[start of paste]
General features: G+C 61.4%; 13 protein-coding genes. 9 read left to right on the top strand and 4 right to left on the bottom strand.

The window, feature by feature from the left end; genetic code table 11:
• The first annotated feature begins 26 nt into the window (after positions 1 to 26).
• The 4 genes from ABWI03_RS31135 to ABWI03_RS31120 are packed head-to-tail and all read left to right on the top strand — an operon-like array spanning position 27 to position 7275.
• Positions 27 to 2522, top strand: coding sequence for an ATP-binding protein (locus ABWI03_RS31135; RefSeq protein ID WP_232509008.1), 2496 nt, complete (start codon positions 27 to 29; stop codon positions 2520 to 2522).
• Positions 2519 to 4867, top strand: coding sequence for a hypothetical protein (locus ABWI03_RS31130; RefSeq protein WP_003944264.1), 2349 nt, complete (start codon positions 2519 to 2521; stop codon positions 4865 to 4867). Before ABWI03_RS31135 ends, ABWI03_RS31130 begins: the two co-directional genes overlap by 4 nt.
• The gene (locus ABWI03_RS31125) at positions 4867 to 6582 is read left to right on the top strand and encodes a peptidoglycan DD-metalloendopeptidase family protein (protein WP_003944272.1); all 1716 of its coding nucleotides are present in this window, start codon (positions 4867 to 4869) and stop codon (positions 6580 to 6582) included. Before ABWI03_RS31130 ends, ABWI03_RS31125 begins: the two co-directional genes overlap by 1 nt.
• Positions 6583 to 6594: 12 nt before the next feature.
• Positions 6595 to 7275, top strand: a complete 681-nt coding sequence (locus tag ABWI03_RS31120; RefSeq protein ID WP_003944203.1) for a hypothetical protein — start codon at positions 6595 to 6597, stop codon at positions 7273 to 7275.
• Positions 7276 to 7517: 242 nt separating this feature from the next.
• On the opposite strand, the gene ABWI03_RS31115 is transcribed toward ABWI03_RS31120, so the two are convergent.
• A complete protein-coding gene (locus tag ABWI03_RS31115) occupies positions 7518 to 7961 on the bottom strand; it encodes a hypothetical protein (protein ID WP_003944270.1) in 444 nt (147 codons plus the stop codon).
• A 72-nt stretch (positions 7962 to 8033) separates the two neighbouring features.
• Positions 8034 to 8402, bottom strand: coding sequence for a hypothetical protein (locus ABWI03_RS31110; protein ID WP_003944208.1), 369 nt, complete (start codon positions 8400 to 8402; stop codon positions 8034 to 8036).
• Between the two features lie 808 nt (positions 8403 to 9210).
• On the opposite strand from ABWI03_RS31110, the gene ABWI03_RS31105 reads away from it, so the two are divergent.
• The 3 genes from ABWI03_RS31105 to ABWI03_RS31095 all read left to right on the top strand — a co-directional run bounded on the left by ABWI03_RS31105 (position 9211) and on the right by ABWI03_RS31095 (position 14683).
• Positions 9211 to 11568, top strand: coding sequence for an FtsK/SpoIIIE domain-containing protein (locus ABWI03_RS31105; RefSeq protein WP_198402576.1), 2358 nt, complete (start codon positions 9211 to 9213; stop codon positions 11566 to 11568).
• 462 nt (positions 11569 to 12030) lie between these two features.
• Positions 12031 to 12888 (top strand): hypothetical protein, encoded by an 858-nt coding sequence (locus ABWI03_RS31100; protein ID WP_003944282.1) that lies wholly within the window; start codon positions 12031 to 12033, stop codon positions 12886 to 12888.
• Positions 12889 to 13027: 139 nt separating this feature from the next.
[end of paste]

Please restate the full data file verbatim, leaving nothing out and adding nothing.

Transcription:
General features: G+C 61.4%; 13 protein-coding genes. 9 read left to right on the top strand and 4 right to left on the bottom strand.

The window, feature by feature from the left end; genetic code table 11:
• The first annotated feature begins 26 nt into the window (after positions 1 to 26).
• The 4 genes from ABWI03_RS31135 to ABWI03_RS31120 are packed head-to-tail and all read left to right on the top strand — an operon-like array spanning position 27 to position 7275.
• Positions 27 to 2522, top strand: coding sequence for an ATP-binding protein (locus ABWI03_RS31135; RefSeq protein ID WP_232509008.1), 2496 nt, complete (start codon positions 27 to 29; stop codon positions 2520 to 2522).
• Positions 2519 to 4867, top strand: coding sequence for a hypothetical protein (locus ABWI03_RS31130; RefSeq protein WP_003944264.1), 2349 nt, complete (start codon positions 2519 to 2521; stop codon positions 4865 to 4867). Before ABWI03_RS31135 ends, ABWI03_RS31130 begins: the two co-directional genes overlap by 4 nt.
• The gene (locus ABWI03_RS31125) at positions 4867 to 6582 is read left to right on the top strand and encodes a peptidoglycan DD-metalloendopeptidase family protein (protein WP_003944272.1); all 1716 of its coding nucleotides are present in this window, start codon (positions 4867 to 4869) and stop codon (positions 6580 to 6582) included. Before ABWI03_RS31130 ends, ABWI03_RS31125 begins: the two co-directional genes overlap by 1 nt.
• Positions 6583 to 6594: 12 nt before the next feature.
• Positions 6595 to 7275, top strand: a complete 681-nt coding sequence (locus tag ABWI03_RS31120; RefSeq protein ID WP_003944203.1) for a hypothetical protein — start codon at positions 6595 to 6597, stop codon at positions 7273 to 7275.
• Positions 7276 to 7517: 242 nt separating this feature from the next.
• On the opposite strand, the gene ABWI03_RS31115 is transcribed toward ABWI03_RS31120, so the two are convergent.
• A complete protein-coding gene (locus tag ABWI03_RS31115) occupies positions 7518 to 7961 on the bottom strand; it encodes a hypothetical protein (protein ID WP_003944270.1) in 444 nt (147 codons plus the stop codon).
• A 72-nt stretch (positions 7962 to 8033) separates the two neighbouring features.
• Positions 8034 to 8402, bottom strand: coding sequence for a hypothetical protein (locus ABWI03_RS31110; protein ID WP_003944208.1), 369 nt, complete (start codon positions 8400 to 8402; stop codon positions 8034 to 8036).
• Between the two features lie 808 nt (positions 8403 to 9210).
• On the opposite strand from ABWI03_RS31110, the gene ABWI03_RS31105 reads away from it, so the two are divergent.
• The 3 genes from ABWI03_RS31105 to ABWI03_RS31095 all read left to right on the top strand — a co-directional run bounded on the left by ABWI03_RS31105 (position 9211) and on the right by ABWI03_RS31095 (position 14683).
• Positions 9211 to 11568, top strand: coding sequence for an FtsK/SpoIIIE domain-containing protein (locus ABWI03_RS31105; RefSeq protein WP_198402576.1), 2358 nt, complete (start codon positions 9211 to 9213; stop codon positions 11566 to 11568).
• 462 nt (positions 11569 to 12030) lie between these two features.
• Positions 12031 to 12888 (top strand): hypothetical protein, encoded by an 858-nt coding sequence (locus ABWI03_RS31100; protein ID WP_003944282.1) that lies wholly within the window; start codon positions 12031 to 12033, stop codon positions 12886 to 12888.
• Positions 12889 to 13027: 139 nt separating this feature from the next.